• Background




  • Brainstorming
  • Green City
  • Niche reflection
  • Adaptation Auction






Inspire scientists to dream of new bandages, cleaners, tape, and even harbor fantasies of spiderman come true

If you have ever traveled in the tropics you have probably indulged in a moment of fascination as you watched a gecko sneak across your ceiling. A welcome bug eating visitor, they can skitter across any surface; smooth, rough, wet or dry. Even Aristotle commented on their dexterity to "run up and down a tree in any way, even with the head down-wards" back around 350 BCE; " (as quoted in Sautun & Peattie, 2002). More recently, researchers have been employing biology, physics, chemistry, and nanoscience to try to solve the mystery; was it suction, friction, chemical bonding, water-based capillary adhesion or hydrophilic interactions with van der Waals dispersion forces (Ben-Ari, 2002). The question has finally been answered and the results are fascinatingly 'fuzzy' feet.

The pads of the Tokay gecko (Gecko gecko) used for the studies of Autumn and Peattie (2002) are covered with modified layers known as lamellae, each of these is then covered with similarly oriented tiny hairs known as setae. Each seta splits into as many as 1000 branches with spatula shaped tips, or spatulae, measuring a mere 200 nanometers wide. Although the energy from van der Waals interactions is weak, the billions of setae tips create such a vast surface area and are able to nestle so closely with their target surfaces, that the many weak interactions add up to a significant adhesive force. So strong that "scientists calculate that a gecko's-worth of setae, which would fit on a nickel, could lift about 250 pounds" (Ben-Ari, 2002). Another way to try and picture it: the combined charge is so powerful that, theoretically you could suspend a 90 pound weight from the gecko and they could still get across the ceiling (Robbins, 2001). Therefore in trying to duplicate this wonder scientists concentrate on "the smaller the hairs are, and the more of them you have, the greater the adhesion." (Ron Fearing, engineer at the University of California, Berkeley, as quoted in McDonagh, 2003).

Now one might consider that many of our adhesives could hold up a gecko; but what is even more fascinating in this story than the adhesion is the complimentary ability to detach. With these tiny hairs made from b-Keratin, a versatile substance used in many of nature's creations, from hair and nails, to scales and whale baleen. This life-friendly substance is not only able to create a structure that can stick to any surface, but can just as easily detach without leaving a mark. Autumn & Peattie (2002) found that it is all about the angle of the setae allowing for traction, and yet infinitely close to the angle in which the force in broken, allowing the gecko to simply change the angle of their foot to release.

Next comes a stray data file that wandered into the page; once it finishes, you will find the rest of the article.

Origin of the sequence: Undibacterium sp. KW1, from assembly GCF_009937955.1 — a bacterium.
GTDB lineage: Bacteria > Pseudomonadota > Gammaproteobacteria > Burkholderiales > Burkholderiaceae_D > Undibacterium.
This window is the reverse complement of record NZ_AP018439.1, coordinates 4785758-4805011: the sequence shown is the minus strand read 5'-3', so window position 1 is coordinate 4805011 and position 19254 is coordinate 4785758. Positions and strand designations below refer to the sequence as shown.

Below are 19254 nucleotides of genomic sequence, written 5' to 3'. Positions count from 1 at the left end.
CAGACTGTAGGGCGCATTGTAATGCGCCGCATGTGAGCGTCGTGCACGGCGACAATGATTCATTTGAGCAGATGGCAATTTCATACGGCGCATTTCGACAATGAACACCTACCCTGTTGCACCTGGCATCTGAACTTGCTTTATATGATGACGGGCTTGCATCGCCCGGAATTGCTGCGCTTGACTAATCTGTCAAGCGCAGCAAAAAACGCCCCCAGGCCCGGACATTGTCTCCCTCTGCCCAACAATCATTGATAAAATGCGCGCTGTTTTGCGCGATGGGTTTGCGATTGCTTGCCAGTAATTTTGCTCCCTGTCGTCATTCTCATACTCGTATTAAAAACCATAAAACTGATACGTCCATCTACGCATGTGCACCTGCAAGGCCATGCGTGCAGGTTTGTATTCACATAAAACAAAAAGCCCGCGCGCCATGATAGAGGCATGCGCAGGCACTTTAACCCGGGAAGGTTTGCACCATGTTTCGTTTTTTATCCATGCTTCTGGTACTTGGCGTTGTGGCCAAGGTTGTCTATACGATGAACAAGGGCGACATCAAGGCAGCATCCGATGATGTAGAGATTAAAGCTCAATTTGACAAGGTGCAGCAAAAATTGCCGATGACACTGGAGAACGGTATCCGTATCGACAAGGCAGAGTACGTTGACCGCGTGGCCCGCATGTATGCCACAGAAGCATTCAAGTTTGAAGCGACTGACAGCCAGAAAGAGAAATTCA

For biomimics the real question is what do we do with this knowledge? The implications for manufacturing are already being researched. Even a non-scientist or business person can dream of the applications of a dry adhesive that can be used and reused like Velcro, but with out the need for an opposing side. An extremely versatile adhesive indeed, gecko technology can be used on any surface, even in a vacuum or underwater. Not only that, it is clean and reusable (McDonagh, 2003) because it would works without leaving a residue or picking up dirt (Ben-Ari, 2002), Certainly it could be used for the commonplace like, hanging up art like giant Post-its™ without harming the paint job, closures on packaging or clothes, even Band-aids™ that won't hurt when its time to take them off. It also has safety implications like safer tiers, or sutures. (Stroh, 2003). However the more adventurous minds quickly start to have Spiderman fantasies. Indeed Professor Andre Geim, Director of the Manchester Centre for Mesoscience and Nanotechnology has been able to make one graduate students' dream come true as he "hung out the window of a tall building" using their fittingly named Gecko tape (2003).

Like the pads of its inspiration this tape contains billions of tiny fibers less than a micrometer in diameter. The 1 cm2 prototype patch can bear 3kg, that is about 1/3 of the weight of a similar area of Gecko sole (McDonagh, 2003). In addition, the Gecko tape begins to lose its adhesive qualities after about five applications. Geim blames this shortcoming on polyimide's hydrophilicity (the plastic's tendency to attract water) as compared to the hydrophobic qualities of protein-based true gecko setae. (McDonagh, 2003). In other words, the hairs get soggy and can clump together where as the fibers of Gecko's keep water and dirt off. Scientists are still trying to live up to the abilities of those tiny little creatures and therefore currently the application of this new tape is being kept to smaller things on the market like a Gecko toy, but this is only the beginning. Bob Full from Berkeley University commented: "Geim's development is very exciting, as uses for the tape are nearly unlimited. In addition to a general adhesive, it can be used to move computer chips in a vacuum, pick up small fibers, and design novel bandages." (Manchester, 2003).

Perhaps these biomimics need to take the next step of biomimicry and look at the natural materials and processes that are able to create these fascinating surfaces with out the use of limiting petroleum based plastics. "Businesses should work like a living system…they should find a way to create conditions conductive to life, not toxic to life." (Benyus, 2002).